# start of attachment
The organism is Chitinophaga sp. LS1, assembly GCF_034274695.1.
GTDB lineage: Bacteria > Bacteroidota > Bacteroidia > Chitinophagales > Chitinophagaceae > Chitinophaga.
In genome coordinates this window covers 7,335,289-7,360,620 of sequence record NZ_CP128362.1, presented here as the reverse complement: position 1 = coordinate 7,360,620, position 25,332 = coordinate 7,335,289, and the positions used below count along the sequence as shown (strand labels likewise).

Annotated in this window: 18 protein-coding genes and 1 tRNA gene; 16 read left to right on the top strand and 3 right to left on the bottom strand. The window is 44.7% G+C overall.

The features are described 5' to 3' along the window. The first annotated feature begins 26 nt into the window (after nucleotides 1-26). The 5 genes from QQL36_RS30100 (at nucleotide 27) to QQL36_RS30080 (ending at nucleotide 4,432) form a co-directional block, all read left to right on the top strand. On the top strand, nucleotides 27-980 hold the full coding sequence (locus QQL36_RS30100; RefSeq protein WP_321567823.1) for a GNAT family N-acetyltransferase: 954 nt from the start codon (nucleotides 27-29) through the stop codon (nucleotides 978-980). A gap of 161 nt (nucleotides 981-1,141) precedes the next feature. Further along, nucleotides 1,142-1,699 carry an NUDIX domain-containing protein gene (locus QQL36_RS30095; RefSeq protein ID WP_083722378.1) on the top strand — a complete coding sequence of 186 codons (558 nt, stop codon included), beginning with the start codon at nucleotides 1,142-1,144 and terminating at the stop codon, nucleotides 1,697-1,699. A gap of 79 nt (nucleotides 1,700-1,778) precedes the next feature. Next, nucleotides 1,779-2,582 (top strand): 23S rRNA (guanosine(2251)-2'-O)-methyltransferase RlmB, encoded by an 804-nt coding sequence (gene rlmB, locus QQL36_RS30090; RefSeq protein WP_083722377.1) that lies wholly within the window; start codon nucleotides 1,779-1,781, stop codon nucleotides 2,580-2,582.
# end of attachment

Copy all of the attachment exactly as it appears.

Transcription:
The organism is Chitinophaga sp. LS1, assembly GCF_034274695.1.
GTDB lineage: Bacteria > Bacteroidota > Bacteroidia > Chitinophagales > Chitinophagaceae > Chitinophaga.
In genome coordinates this window covers 7,335,289-7,360,620 of sequence record NZ_CP128362.1, presented here as the reverse complement: position 1 = coordinate 7,360,620, position 25,332 = coordinate 7,335,289, and the positions used below count along the sequence as shown (strand labels likewise).

Annotated in this window: 18 protein-coding genes and 1 tRNA gene; 16 read left to right on the top strand and 3 right to left on the bottom strand. The window is 44.7% G+C overall.

The features are described 5' to 3' along the window. The first annotated feature begins 26 nt into the window (after nucleotides 1-26). The 5 genes from QQL36_RS30100 (at nucleotide 27) to QQL36_RS30080 (ending at nucleotide 4,432) form a co-directional block, all read left to right on the top strand. On the top strand, nucleotides 27-980 hold the full coding sequence (locus QQL36_RS30100; RefSeq protein WP_321567823.1) for a GNAT family N-acetyltransferase: 954 nt from the start codon (nucleotides 27-29) through the stop codon (nucleotides 978-980). A gap of 161 nt (nucleotides 981-1,141) precedes the next feature. Further along, nucleotides 1,142-1,699 carry an NUDIX domain-containing protein gene (locus QQL36_RS30095; RefSeq protein ID WP_083722378.1) on the top strand — a complete coding sequence of 186 codons (558 nt, stop codon included), beginning with the start codon at nucleotides 1,142-1,144 and terminating at the stop codon, nucleotides 1,697-1,699. A gap of 79 nt (nucleotides 1,700-1,778) precedes the next feature. Next, nucleotides 1,779-2,582 (top strand): 23S rRNA (guanosine(2251)-2'-O)-methyltransferase RlmB, encoded by an 804-nt coding sequence (gene rlmB, locus QQL36_RS30090; RefSeq protein WP_083722377.1) that lies wholly within the window; start codon nucleotides 1,779-1,781, stop codon nucleotides 2,580-2,582.